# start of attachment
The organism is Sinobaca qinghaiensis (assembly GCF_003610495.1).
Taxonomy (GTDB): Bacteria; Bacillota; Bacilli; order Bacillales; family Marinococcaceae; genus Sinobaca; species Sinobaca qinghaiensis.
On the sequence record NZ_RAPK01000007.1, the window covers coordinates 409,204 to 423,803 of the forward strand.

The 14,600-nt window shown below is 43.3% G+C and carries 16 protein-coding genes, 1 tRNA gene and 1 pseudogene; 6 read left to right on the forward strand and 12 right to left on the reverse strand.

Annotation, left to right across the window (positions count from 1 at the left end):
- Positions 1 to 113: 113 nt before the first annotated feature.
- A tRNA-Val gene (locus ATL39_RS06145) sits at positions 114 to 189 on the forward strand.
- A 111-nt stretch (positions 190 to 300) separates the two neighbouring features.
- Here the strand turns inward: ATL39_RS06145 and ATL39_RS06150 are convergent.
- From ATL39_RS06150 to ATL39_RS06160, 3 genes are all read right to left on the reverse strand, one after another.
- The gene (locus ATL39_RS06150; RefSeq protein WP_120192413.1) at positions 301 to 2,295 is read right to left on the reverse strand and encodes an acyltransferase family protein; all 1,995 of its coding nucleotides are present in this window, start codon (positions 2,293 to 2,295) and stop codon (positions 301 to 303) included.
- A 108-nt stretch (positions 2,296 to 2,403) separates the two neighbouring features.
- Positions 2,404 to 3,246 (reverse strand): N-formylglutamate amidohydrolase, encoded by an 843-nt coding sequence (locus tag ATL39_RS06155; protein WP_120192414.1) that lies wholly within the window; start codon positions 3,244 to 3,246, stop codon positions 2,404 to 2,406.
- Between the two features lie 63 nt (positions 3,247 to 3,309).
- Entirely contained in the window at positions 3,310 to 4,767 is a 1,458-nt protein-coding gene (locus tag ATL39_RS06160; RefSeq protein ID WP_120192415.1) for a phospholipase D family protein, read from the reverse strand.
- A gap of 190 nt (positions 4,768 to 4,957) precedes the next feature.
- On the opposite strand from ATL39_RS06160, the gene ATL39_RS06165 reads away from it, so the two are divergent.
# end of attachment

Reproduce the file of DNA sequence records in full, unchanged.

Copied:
The organism is Sinobaca qinghaiensis (assembly GCF_003610495.1).
Taxonomy (GTDB): Bacteria; Bacillota; Bacilli; order Bacillales; family Marinococcaceae; genus Sinobaca; species Sinobaca qinghaiensis.
On the sequence record NZ_RAPK01000007.1, the window covers coordinates 409,204 to 423,803 of the forward strand.

The 14,600-nt window shown below is 43.3% G+C and carries 16 protein-coding genes, 1 tRNA gene and 1 pseudogene; 6 read left to right on the forward strand and 12 right to left on the reverse strand.

Annotation, left to right across the window (positions count from 1 at the left end):
- Positions 1 to 113: 113 nt before the first annotated feature.
- A tRNA-Val gene (locus ATL39_RS06145) sits at positions 114 to 189 on the forward strand.
- A 111-nt stretch (positions 190 to 300) separates the two neighbouring features.
- Here the strand turns inward: ATL39_RS06145 and ATL39_RS06150 are convergent.
- From ATL39_RS06150 to ATL39_RS06160, 3 genes are all read right to left on the reverse strand, one after another.
- The gene (locus ATL39_RS06150; RefSeq protein WP_120192413.1) at positions 301 to 2,295 is read right to left on the reverse strand and encodes an acyltransferase family protein; all 1,995 of its coding nucleotides are present in this window, start codon (positions 2,293 to 2,295) and stop codon (positions 301 to 303) included.
- A 108-nt stretch (positions 2,296 to 2,403) separates the two neighbouring features.
- Positions 2,404 to 3,246 (reverse strand): N-formylglutamate amidohydrolase, encoded by an 843-nt coding sequence (locus tag ATL39_RS06155; protein WP_120192414.1) that lies wholly within the window; start codon positions 3,244 to 3,246, stop codon positions 2,404 to 2,406.
- Between the two features lie 63 nt (positions 3,247 to 3,309).
- Entirely contained in the window at positions 3,310 to 4,767 is a 1,458-nt protein-coding gene (locus tag ATL39_RS06160; RefSeq protein ID WP_120192415.1) for a phospholipase D family protein, read from the reverse strand.
- A gap of 190 nt (positions 4,768 to 4,957) precedes the next feature.
- On the opposite strand from ATL39_RS06160, the gene ATL39_RS06165 reads away from it, so the two are divergent.